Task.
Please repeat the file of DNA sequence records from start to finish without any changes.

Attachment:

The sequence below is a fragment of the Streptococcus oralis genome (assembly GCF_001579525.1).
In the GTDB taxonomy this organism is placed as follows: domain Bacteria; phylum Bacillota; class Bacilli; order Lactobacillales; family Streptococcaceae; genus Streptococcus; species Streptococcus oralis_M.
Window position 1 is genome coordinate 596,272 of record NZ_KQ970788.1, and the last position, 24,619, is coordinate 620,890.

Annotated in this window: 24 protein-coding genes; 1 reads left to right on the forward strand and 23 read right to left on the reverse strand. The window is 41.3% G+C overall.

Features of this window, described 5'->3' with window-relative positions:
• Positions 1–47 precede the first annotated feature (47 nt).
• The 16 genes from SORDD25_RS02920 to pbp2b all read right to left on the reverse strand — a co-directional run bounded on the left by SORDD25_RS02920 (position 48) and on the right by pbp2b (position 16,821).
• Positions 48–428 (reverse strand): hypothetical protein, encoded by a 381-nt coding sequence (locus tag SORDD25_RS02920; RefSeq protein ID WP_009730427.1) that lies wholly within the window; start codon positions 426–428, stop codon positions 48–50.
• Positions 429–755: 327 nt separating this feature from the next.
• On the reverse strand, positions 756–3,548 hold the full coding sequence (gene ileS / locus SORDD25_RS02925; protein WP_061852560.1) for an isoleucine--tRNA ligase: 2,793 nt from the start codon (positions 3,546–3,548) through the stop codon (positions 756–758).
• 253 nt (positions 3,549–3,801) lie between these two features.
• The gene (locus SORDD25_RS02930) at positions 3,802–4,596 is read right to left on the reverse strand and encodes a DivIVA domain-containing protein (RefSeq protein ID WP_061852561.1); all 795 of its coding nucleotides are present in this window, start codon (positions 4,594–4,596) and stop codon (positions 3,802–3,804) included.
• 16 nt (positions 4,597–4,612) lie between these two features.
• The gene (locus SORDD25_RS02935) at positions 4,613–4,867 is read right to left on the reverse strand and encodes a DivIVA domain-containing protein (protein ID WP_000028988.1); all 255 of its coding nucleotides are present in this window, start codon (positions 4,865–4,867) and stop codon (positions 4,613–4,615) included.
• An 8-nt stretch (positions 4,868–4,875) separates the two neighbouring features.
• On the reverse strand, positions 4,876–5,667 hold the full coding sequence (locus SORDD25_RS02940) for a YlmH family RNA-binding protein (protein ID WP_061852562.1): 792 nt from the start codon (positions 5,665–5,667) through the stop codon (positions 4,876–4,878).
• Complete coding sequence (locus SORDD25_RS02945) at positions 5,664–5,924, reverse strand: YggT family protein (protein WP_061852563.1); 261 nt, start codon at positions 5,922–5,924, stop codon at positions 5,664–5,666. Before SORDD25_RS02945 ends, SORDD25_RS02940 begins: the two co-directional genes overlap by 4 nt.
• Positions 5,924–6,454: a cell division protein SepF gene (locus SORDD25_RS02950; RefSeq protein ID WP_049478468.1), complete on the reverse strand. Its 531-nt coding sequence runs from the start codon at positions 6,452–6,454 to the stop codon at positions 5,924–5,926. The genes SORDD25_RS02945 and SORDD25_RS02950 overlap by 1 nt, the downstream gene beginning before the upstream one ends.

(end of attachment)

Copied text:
The sequence below is a fragment of the Streptococcus oralis genome (assembly GCF_001579525.1).
In the GTDB taxonomy this organism is placed as follows: domain Bacteria; phylum Bacillota; class Bacilli; order Lactobacillales; family Streptococcaceae; genus Streptococcus; species Streptococcus oralis_M.
Window position 1 is genome coordinate 596,272 of record NZ_KQ970788.1, and the last position, 24,619, is coordinate 620,890.

Annotated in this window: 24 protein-coding genes; 1 reads left to right on the forward strand and 23 read right to left on the reverse strand. The window is 41.3% G+C overall.

Features of this window, described 5'->3' with window-relative positions:
• Positions 1–47 precede the first annotated feature (47 nt).
• The 16 genes from SORDD25_RS02920 to pbp2b all read right to left on the reverse strand — a co-directional run bounded on the left by SORDD25_RS02920 (position 48) and on the right by pbp2b (position 16,821).
• Positions 48–428 (reverse strand): hypothetical protein, encoded by a 381-nt coding sequence (locus tag SORDD25_RS02920; RefSeq protein ID WP_009730427.1) that lies wholly within the window; start codon positions 426–428, stop codon positions 48–50.
• Positions 429–755: 327 nt separating this feature from the next.
• On the reverse strand, positions 756–3,548 hold the full coding sequence (gene ileS / locus SORDD25_RS02925; protein WP_061852560.1) for an isoleucine--tRNA ligase: 2,793 nt from the start codon (positions 3,546–3,548) through the stop codon (positions 756–758).
• 253 nt (positions 3,549–3,801) lie between these two features.
• The gene (locus SORDD25_RS02930) at positions 3,802–4,596 is read right to left on the reverse strand and encodes a DivIVA domain-containing protein (RefSeq protein ID WP_061852561.1); all 795 of its coding nucleotides are present in this window, start codon (positions 4,594–4,596) and stop codon (positions 3,802–3,804) included.
• 16 nt (positions 4,597–4,612) lie between these two features.
• The gene (locus SORDD25_RS02935) at positions 4,613–4,867 is read right to left on the reverse strand and encodes a DivIVA domain-containing protein (protein ID WP_000028988.1); all 255 of its coding nucleotides are present in this window, start codon (positions 4,865–4,867) and stop codon (positions 4,613–4,615) included.
• An 8-nt stretch (positions 4,868–4,875) separates the two neighbouring features.
• On the reverse strand, positions 4,876–5,667 hold the full coding sequence (locus SORDD25_RS02940) for a YlmH family RNA-binding protein (protein ID WP_061852562.1): 792 nt from the start codon (positions 5,665–5,667) through the stop codon (positions 4,876–4,878).
• Complete coding sequence (locus SORDD25_RS02945) at positions 5,664–5,924, reverse strand: YggT family protein (protein WP_061852563.1); 261 nt, start codon at positions 5,922–5,924, stop codon at positions 5,664–5,666. Before SORDD25_RS02945 ends, SORDD25_RS02940 begins: the two co-directional genes overlap by 4 nt.
• Positions 5,924–6,454: a cell division protein SepF gene (locus SORDD25_RS02950; RefSeq protein ID WP_049478468.1), complete on the reverse strand. Its 531-nt coding sequence runs from the start codon at positions 6,452–6,454 to the stop codon at positions 5,924–5,926. The genes SORDD25_RS02945 and SORDD25_RS02950 overlap by 1 nt, the downstream gene beginning before the upstream one ends.